Why the Affordable Care Act Survives and What's Next
Department:WWS Office of Public Affairs and Communications
Audience:Open to the Public
Despite many attempts by Congress to ‘repeal and replace’ Obamacare, including three concerted efforts since President Trump took office, the Affordable Care Act (ACA) seems to have traction. There are concerns that some efforts by the White House will undermine the law, but yet it prevails. Can this last?
Jeanne Lambrew, who served as President Obama’s deputy assistant for health policy, will visit Princeton on Wednesday, Nov. 15. Her talk, “Why the Affordable Care Act Survives and What’s Next,” will be held at 4:30 p.m. in Robertson Hall.
Lambrew’s substantial career in health policy spanned both the Obama and Clinton administrations. From 2011 to January 2017, she worked at the White House as the deputy assistant to the president for health policy, helping ensure execution of President Obama’s health policy agenda, including implementation and defense of the ACA. During the first two years of Obama’s presidency, she served as director of the Office of Health Reform at the U.S. Department of Health and Human Services (HHS). In that role, she coordinated work toward passage and implementation of the ACA.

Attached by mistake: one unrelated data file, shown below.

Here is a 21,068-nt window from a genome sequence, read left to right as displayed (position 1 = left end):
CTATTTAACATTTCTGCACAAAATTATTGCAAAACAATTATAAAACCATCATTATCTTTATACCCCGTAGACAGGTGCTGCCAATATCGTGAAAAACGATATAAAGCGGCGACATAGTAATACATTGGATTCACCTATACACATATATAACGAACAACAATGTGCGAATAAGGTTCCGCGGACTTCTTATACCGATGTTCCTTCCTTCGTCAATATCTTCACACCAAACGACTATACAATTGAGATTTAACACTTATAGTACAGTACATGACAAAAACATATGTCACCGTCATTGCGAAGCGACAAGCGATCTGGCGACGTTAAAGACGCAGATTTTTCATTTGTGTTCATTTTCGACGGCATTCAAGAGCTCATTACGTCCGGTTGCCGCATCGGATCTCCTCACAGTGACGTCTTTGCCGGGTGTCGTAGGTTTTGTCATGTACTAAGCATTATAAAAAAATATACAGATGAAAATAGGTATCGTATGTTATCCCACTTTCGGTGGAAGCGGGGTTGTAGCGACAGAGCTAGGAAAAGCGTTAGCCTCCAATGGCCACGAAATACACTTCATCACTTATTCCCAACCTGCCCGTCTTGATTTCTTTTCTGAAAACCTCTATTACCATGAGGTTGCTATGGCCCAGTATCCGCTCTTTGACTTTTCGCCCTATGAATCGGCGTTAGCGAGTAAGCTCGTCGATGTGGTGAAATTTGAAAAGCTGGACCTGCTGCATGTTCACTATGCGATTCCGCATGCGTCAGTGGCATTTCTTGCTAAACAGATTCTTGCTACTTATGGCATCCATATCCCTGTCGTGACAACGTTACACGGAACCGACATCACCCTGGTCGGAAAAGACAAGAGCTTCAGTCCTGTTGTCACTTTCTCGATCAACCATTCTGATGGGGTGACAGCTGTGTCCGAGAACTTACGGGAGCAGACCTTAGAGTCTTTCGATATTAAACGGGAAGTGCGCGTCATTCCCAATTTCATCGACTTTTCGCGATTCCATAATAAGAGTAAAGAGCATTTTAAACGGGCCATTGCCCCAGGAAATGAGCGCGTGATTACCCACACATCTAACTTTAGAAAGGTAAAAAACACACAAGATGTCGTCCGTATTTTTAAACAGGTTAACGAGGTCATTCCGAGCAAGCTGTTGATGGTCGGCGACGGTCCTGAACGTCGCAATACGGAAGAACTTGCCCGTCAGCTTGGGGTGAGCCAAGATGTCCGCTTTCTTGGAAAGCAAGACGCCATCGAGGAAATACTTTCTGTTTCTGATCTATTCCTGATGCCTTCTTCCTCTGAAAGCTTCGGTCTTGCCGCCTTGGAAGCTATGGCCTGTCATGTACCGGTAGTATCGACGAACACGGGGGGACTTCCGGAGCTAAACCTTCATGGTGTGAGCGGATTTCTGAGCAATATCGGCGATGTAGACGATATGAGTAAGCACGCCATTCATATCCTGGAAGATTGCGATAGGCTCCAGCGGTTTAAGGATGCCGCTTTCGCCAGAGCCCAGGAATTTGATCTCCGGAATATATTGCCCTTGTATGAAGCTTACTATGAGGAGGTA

Lambrew’s portfolio also included policy regarding Medicare, Medicaid, the Children’s Health Insurance Program (CHIP), and public health. She helped to develop positions on legislation and executive actions, direct special projects and analyses, review regulations, manage short-term challenges, set the long-term agenda, and coordinate work with key departments.
Lambrew served in the Clinton administration in the HHS Office of the Assistant Secretary for Planning and Evaluation (1993–1995), the White House National Economic Council (1997–1999), and the White House Office of Management and Budget (2000–2001). She led White House efforts to draft and implement the Children’s Health Insurance Program and helped develop the president’s Medicare reform plan, initiative on long-term care, and other health care proposals.
Currently, Lambrew is a senior fellow at The Century Foundation and an adjunct professor at New York University. Her writing, research, and teaching focus on policies to improve health care access, affordability, and quality.
Lambrew will be visiting the School as part of its Leadership through Mentorship Program.